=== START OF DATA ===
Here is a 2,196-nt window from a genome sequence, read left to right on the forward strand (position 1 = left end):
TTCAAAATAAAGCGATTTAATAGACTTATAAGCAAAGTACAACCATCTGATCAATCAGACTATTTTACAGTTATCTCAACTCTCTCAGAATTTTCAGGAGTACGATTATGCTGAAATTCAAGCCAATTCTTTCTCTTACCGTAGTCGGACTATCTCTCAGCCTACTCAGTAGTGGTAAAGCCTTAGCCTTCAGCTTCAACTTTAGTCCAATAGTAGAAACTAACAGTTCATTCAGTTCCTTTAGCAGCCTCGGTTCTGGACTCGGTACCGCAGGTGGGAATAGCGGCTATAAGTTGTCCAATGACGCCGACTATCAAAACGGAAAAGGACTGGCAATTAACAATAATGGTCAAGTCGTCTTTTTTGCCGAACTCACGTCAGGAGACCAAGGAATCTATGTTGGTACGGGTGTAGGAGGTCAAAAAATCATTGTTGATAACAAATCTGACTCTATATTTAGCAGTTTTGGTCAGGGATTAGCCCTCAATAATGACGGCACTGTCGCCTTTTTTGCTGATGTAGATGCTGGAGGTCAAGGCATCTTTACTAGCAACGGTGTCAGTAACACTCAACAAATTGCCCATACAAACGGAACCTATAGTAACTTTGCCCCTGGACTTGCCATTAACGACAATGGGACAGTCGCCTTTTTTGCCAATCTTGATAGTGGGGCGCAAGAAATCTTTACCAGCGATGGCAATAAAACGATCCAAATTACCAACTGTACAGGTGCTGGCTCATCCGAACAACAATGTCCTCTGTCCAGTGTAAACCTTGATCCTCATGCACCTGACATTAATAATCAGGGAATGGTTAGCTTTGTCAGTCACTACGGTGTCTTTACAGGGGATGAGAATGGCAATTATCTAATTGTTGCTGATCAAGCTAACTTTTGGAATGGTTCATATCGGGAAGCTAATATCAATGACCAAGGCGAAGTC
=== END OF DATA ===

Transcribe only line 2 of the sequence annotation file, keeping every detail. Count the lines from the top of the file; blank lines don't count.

TTCAAAATAAAGCGATTTAATAGACTTATAAGCAAAGTACAACCATCTGATCAATCAGACTATTTTACAGTTATCTCAACTCTCTCAGAATTTTCAGGAGTACGATTATGCTGAAATTCAAGCCAATTCTTTCTCTTACCGTAGTCGGACTATCTCTCAGCCTACTCAGTAGTGGTAAAGCCTTAGCCTTCAGCTTCAACTTTAGTCCAATAGTAGAAACTAACAGTTCATTCAGTTCCTTTAGCAGCCTCGGTTCTGGACTCGGTACCGCAGGTGGGAATAGCGGCTATAAGTTGTCCAATGACGCCGACTATCAAAACGGAAAAGGACTGGCAATTAACAATAATGGTCAAGTCGTCTTTTTTGCCGAACTCACGTCAGGAGACCAAGGAATCTATGTTGGTACGGGTGTAGGAGGTCAAAAAATCATTGTTGATAACAAATCTGACTCTATATTTAGCAGTTTTGGTCAGGGATTAGCCCTCAATAATGACGGCACTGTCGCCTTTTTTGCTGATGTAGATGCTGGAGGTCAAGGCATCTTTACTAGCAACGGTGTCAGTAACACTCAACAAATTGCCCATACAAACGGAACCTATAGTAACTTTGCCCCTGGACTTGCCATTAACGACAATGGGACAGTCGCCTTTTTTGCCAATCTTGATAGTGGGGCGCAAGAAATCTTTACCAGCGATGGCAATAAAACGATCCAAATTACCAACTGTACAGGTGCTGGCTCATCCGAACAACAATGTCCTCTGTCCAGTGTAAACCTTGATCCTCATGCACCTGACATTAATAATCAGGGAATGGTTAGCTTTGTCAGTCACTACGGTGTCTTTACAGGGGATGAGAATGGCAATTATCTAATTGTTGCTGATCAAGCTAACTTTTGGAATGGTTCATATCGGGAAGCTAATATCAATGACCAAGGCGAAGTC